Presenting the award

Pictured is Dr. Ray Scott Crawford (right) with Chancellor Dr. Rick Bateman, Jr. (left)

Bossier Parish Community College Dean of Communication and Performing Arts, Dr. Ray Scott Crawford, was awarded the prestigious Kennedy Center Gold Medallion for Region 6 during the 54th Kennedy Center American College Theatre Festival (KCACTF) on February 27th.

The Kennedy Center Gold Medallion is the highest award the festival gives and is considered a great honor in theatre education. Region VI covers Arkansas, Louisiana, New Mexico, Oklahoma, and Texas. BPCC Chancellor Dr. Rick Bateman Jr. was on hand to present the award to Dr. Crawford.

Crawford states, “I am honored by the recognition from the Kennedy Center.  But more importantly, I am overwhelmed by the outpouring of support from BPCC, from my academic and professional colleagues, and especially from my students—both present and past.  I learned of my receiving the Gold Medallion immediately following a local Mardi Gras Bal where no less than a dozen current and former BPCC Theatre students were working professionally—creating theatre magic through performance and technology.  That is what makes me most proud, that I have been able to help provide these types of opportunities to our students.”

Each year, the eight KCACTF regions honor individuals or organizations that have made extraordinary contributions to the teaching and producing of theatre, and who have significantly dedicated their time, artistry, and enthusiasm to the development of the Kennedy Center American College Theater Festival.

With theatre degrees from Louisiana Tech and Texas Tech University, and a dozen years of professional work in and around the Chicago area, Crawford has taught theatre performance, directing, management, and applied voice at BPCC for almost 24 years.  He helped establish the Associate of Arts in Theatre along with Stephen W. Slaughter shortly upon his arrival at the school. The degree continues as the AA in Performing Arts (with concentrations in Theatre and Music) as the only two-year theatre degree offered in the state.  He was promoted to dean of Communication and Performing Arts in 2012 but has continued teaching and directing plays and musicals for the school all during his tenure.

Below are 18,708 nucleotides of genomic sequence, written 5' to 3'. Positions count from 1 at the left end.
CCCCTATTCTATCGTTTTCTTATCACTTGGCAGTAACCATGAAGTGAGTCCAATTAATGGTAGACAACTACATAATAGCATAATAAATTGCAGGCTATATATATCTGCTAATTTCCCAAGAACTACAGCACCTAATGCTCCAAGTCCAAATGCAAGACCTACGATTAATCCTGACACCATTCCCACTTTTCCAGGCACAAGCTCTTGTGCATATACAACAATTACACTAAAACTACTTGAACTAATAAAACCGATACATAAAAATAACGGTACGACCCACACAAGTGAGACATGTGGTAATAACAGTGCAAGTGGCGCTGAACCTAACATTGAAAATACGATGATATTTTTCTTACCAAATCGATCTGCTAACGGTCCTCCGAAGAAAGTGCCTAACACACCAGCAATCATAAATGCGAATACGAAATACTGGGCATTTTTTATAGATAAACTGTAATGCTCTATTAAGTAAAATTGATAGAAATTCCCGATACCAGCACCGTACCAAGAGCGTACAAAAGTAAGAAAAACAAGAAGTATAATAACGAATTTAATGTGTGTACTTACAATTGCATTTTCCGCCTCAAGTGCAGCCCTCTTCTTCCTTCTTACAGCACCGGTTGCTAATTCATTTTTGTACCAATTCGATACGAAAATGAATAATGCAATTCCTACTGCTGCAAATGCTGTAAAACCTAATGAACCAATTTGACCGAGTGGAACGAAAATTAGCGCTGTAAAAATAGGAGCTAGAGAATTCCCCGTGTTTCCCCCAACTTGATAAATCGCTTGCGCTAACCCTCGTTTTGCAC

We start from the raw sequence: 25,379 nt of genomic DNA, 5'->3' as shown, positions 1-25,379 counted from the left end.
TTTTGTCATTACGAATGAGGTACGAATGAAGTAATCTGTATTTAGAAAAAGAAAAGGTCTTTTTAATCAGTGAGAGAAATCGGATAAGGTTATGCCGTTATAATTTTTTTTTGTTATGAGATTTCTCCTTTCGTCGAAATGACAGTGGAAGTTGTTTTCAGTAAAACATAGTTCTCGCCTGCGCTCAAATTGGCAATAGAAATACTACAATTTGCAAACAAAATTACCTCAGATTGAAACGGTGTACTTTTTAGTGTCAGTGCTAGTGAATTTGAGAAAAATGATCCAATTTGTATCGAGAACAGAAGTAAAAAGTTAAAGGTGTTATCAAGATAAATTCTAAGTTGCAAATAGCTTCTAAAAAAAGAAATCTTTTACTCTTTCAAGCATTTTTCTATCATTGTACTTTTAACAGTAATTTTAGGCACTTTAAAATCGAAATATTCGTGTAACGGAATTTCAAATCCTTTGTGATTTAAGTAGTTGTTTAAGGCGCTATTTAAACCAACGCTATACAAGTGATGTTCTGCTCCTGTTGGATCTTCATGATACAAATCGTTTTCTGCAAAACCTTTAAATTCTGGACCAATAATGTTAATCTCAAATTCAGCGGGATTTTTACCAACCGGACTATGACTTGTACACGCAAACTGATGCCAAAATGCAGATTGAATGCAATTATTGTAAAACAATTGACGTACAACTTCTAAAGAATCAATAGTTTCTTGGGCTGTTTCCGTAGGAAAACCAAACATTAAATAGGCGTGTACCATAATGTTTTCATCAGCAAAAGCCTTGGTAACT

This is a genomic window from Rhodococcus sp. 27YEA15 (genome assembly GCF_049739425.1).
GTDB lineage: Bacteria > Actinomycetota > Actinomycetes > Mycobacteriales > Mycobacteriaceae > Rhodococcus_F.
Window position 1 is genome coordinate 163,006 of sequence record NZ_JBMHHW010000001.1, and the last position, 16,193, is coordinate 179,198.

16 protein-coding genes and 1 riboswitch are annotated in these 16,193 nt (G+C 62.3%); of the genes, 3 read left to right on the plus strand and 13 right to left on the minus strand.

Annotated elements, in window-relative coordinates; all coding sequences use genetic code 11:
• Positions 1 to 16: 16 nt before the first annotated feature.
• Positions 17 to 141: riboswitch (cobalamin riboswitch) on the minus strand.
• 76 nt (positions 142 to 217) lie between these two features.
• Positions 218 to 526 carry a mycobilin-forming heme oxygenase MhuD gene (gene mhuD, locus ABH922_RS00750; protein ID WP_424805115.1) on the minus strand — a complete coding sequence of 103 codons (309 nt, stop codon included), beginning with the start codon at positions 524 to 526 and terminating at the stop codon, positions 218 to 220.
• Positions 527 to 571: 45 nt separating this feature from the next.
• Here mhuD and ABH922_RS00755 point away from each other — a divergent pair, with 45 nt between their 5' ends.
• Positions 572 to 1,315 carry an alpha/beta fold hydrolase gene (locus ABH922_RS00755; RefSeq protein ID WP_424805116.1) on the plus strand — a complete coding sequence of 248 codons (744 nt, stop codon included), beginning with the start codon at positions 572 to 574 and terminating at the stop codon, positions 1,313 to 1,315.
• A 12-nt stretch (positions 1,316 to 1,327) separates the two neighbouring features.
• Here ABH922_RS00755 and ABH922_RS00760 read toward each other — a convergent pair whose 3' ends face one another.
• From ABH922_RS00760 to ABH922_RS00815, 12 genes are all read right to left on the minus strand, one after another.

For KCACTF, Crawford has served as a regional respondent, traveling to Arkansas, Texas, and within Louisiana to evaluate and respond to other college and university theatre productions hoping to be considered for presentation at the regional festival. 

For BPCC, he has coached dozens of performers and singers in the regional Irene Ryan acting and Musical Theatre Initiatives (singing) scholarship competitions for KCACTF.  Many of his students have been finalists.  He has also entered numerous shows in festivals in Louisiana, Arkansas, and Texas.  BPCC’s productions of The Woman in Black, Echoes, The Turn of the Screw, and A Texas Romance all received the highest recognition at the state level.  The Turn of the Screw went on to garner top honors regionally and to become one of the top five productions in the nation at the National KCACTF in 2016, with Crawford as Distinguished Director.

This summer Crawford begins his 37th year as Artistic Director of the Canterbury Summer Theatre in Michigan City, Indiana.  Each year he offers professional opportunities to many, including BPCC students, some of whom he hires as talent and technicians for the whole season.  Others who are the cast and crew of the summer show at BPCC are hired to tour the production to the Canterbury at the end of the summer to complete the season at the Canterbury. “It’s a win for both the Canterbury and for BPCC,” Crawford says, “as the Canterbury gets an additional show for the summer and the students get a professional gig.”

All in all, “Dr. C,” as his students call him, has produced, directed, and/or designed almost 300 theatre productions, providing opportunities for innumerable students and young theatre professionals from all over the world.